Bridget Sanderson of Environment Missouri recently penned an op-ed calling plastic bags “fundamentally not recyclable.” However, the central claim of Ms. Sanderson’s piece is simply untrue — plastic bags are 100 percent recyclable as long as they are recycled correctly. Pushing out this misinformation undermines efforts to improve recycling rates and move our economy in a more sustainable direction.
To set the record straight, recycling plastic bags is easy. All consumers need to do is take them with you the next time you to go to the supermarket or major retail store, such as Schnucks, Hy-Vee, Walmart, or Target. Simply place your plastic bags in the plastic bag recycling bin near the front of the store.
In addition, many other materials can be recycled in these plastic bag recycling bins. As the vast majority of holiday shopping was online due to the pandemic, Missourians may find themselves with piles of packaging that rivaled their stacks of presents. The increasingly ubiquitous air pillows, films, and wraps employed to keep online purchases clean and safe during transit are also typically recyclable alongside grocery bags in plastic bag recycling bins.
To verify if plastic bags and films are indeed recyclable, consumers just need to look for the #2 HDPE or #4 LDPE recycling symbol. Commonly accepted items in store drop-off bins also include bubble wrap, bread bags, dry cleaning bags, newspaper bags, produce bags, plastic wrap around toilet paper or paper towels, and other stretchy film plastics.
These returned plastic bags and film may go back to plastic bag manufacturers who turn them into new grocery bags. Alternatively, they could go to other companies who turn them into composite lumber, playground equipment, railroad ties, or asphalt.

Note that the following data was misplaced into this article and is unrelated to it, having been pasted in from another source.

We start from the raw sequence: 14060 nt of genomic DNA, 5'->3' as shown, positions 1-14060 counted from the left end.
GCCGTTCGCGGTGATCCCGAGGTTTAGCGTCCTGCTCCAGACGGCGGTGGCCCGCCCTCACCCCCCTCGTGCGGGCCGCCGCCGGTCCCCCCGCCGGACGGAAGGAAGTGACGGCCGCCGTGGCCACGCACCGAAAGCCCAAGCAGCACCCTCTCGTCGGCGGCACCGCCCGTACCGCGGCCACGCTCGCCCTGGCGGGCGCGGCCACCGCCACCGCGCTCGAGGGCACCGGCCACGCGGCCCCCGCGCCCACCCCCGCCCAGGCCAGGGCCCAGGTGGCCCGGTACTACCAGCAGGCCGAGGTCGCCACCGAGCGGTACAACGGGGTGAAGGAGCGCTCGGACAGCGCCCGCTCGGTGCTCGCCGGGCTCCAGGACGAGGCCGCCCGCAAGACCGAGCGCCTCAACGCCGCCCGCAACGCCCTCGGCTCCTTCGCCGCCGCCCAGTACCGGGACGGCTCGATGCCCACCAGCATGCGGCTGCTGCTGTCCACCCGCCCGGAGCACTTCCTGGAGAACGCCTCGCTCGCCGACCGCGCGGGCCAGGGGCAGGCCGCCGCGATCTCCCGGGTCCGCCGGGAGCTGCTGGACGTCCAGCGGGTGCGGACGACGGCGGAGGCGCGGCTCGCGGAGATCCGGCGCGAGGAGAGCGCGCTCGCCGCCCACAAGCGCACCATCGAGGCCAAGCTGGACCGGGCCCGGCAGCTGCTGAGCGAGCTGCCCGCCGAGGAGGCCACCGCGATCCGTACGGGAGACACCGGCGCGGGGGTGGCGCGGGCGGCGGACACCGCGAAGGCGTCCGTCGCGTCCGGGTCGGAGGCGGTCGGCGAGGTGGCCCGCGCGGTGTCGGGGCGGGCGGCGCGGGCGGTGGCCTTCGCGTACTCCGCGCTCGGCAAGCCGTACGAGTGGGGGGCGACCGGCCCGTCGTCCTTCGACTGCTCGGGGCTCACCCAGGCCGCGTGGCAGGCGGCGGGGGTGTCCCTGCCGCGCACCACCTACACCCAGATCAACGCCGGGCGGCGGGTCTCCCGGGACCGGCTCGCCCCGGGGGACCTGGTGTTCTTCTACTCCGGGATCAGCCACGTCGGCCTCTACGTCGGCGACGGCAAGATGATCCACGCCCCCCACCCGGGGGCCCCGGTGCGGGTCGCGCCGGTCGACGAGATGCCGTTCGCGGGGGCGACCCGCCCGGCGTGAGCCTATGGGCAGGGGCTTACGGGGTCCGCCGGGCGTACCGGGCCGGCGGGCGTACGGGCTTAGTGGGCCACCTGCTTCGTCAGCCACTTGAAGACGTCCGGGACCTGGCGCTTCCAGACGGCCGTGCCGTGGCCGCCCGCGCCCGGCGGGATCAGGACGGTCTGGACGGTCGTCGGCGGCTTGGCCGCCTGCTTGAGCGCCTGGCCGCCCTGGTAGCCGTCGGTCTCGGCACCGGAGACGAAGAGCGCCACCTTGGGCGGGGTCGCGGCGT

These end markets would not be possible without the significant investment made over the years by the American plastic bag industry in plastic film recycling infrastructure, which helps keeps these products out of the landfill. Earlier this year, manufacturers committed to increasing the amount of recycled content in plastic retail bags made in the U.S. and also set new targets for recycling and reuse rates.
So as environmental activists spread misinformation, the industry is hard at work on real, large-scale solutions that will move the U.S. toward a circular economy by promoting recycling and creating end-market demand for recycled plastic bags and films.
In Missouri, OneSTL is a great resource for learning about proper recycling — including plastic bag and film recycling. In fact, they recently launched a collaboration with Schnucks to improve the signage on plastic bag recycling bins in stores.
Recycling, when done properly, is a potent tool to help protect the environment. It can decrease the use of virgin materials, limit the amount of waste entering landfills, and promote circularity.
To be clear, the industry agrees with Ms. Sanderson that plastic bags do not belong in the environment or in most curbside or single-stream recycling programs, as they are not compatible with the equipment used to sort other recyclables such as bottles and cans. However, calling plastic bags “fundamentally not recyclable” is a demonstrably false claim.
Overall, as the pandemic forced us to adopt new traditions throughout the holiday season that will likely include more bags and packaging, we can still take steps to promote a more sustainable future by recycling what we can’t reuse. Just be sure to remember that plastic wraps and films must be recycled at the grocery store — the same place where we’ve been recycling plastic retail bags for decades.
Zachary Taylor is the director of the American Recyclable Plastic Bag Alliance.